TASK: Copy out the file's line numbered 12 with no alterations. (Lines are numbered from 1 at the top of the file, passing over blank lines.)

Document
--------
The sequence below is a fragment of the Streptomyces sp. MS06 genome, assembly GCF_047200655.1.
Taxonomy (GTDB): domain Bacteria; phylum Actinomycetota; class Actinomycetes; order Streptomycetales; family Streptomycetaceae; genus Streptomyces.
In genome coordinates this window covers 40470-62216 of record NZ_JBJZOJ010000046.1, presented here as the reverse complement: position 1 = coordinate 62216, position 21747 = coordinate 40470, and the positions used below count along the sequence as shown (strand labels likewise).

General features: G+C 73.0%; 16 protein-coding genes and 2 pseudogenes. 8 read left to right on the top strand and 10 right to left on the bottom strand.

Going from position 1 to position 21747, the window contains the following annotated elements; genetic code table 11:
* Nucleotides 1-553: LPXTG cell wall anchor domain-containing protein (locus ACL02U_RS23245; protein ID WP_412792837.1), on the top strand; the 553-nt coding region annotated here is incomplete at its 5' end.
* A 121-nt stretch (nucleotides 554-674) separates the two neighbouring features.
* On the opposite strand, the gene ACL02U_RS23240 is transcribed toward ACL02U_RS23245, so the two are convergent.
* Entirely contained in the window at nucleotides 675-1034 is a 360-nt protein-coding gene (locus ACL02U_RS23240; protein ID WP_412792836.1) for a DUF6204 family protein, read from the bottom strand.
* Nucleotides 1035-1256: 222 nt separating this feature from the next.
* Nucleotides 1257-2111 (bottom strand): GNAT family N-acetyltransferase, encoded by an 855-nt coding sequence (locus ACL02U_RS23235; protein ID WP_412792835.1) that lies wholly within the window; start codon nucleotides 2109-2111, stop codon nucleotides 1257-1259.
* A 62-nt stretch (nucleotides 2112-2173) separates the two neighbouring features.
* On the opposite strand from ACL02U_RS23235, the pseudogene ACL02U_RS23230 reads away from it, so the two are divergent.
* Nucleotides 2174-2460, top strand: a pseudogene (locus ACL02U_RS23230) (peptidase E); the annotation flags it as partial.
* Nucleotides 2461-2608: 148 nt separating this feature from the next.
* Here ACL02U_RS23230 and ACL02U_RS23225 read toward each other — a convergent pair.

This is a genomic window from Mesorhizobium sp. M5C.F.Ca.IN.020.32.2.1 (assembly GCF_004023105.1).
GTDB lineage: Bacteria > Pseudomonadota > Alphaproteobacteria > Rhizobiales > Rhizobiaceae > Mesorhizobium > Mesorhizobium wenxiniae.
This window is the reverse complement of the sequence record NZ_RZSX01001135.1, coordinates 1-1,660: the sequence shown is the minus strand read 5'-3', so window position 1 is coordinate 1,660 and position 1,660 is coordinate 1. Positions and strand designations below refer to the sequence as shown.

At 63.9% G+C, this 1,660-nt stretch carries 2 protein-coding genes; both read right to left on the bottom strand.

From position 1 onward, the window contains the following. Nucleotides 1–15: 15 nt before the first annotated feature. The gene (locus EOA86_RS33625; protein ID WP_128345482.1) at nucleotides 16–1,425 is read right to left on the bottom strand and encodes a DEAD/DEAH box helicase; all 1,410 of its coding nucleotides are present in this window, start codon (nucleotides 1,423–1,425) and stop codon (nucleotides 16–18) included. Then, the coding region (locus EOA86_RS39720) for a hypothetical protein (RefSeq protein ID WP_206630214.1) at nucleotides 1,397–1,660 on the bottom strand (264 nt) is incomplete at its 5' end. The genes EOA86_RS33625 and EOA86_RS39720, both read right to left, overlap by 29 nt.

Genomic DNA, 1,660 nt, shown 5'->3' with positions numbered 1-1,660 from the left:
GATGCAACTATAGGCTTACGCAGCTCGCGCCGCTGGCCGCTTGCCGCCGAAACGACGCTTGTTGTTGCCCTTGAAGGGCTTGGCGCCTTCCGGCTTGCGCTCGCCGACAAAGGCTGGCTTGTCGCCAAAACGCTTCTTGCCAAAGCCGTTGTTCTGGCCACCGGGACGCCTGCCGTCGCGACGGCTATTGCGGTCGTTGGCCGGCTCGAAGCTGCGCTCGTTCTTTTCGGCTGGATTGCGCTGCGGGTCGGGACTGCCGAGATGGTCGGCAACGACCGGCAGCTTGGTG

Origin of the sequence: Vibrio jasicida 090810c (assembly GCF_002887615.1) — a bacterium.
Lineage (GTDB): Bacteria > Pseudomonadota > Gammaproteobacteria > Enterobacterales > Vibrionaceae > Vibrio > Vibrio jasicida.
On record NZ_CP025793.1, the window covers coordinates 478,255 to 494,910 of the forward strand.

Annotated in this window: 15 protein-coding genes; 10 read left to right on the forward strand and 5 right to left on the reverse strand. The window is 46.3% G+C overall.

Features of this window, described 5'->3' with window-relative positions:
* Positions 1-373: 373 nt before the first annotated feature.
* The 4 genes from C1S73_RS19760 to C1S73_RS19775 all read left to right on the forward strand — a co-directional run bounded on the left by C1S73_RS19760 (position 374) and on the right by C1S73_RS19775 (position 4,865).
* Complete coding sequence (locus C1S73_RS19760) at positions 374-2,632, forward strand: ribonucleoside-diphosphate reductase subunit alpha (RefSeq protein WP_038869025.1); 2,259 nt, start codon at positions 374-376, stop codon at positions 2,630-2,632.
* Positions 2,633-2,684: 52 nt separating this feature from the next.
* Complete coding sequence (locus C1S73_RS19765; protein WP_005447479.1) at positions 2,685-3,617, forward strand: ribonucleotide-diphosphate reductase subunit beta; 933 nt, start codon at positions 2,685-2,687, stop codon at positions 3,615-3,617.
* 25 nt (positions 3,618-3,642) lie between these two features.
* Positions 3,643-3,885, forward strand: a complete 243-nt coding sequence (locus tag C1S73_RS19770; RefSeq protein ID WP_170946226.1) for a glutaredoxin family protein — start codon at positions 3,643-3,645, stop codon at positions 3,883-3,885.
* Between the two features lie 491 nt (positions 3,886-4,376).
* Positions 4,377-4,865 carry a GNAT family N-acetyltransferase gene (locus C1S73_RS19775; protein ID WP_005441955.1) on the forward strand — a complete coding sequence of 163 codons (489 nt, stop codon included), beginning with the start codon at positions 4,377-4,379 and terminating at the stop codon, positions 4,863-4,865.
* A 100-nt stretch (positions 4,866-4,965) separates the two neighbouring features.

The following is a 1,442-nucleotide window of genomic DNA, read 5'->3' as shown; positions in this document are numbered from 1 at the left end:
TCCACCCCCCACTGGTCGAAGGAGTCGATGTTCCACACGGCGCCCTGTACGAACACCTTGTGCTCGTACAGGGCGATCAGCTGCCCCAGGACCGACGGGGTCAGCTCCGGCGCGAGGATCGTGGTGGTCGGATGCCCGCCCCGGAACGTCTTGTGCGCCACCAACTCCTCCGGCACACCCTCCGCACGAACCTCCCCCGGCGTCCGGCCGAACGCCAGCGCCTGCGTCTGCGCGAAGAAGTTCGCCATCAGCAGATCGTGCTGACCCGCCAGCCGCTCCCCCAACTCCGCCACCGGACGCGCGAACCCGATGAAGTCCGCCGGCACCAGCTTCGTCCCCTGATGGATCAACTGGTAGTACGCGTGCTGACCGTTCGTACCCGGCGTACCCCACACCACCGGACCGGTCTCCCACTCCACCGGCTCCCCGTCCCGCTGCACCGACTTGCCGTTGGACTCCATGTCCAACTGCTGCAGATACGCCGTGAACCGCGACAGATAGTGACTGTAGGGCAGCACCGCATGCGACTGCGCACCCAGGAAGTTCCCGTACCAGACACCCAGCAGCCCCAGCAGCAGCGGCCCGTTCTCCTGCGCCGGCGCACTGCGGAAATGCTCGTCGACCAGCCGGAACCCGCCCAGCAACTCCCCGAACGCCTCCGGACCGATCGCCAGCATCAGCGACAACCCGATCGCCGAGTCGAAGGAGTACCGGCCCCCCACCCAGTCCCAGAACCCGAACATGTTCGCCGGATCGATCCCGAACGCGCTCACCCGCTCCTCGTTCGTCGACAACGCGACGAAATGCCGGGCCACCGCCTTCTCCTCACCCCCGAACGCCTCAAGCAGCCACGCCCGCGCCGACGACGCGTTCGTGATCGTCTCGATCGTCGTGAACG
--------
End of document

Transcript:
* A 62-nt stretch (nucleotides 2112-2173) separates the two neighbouring features.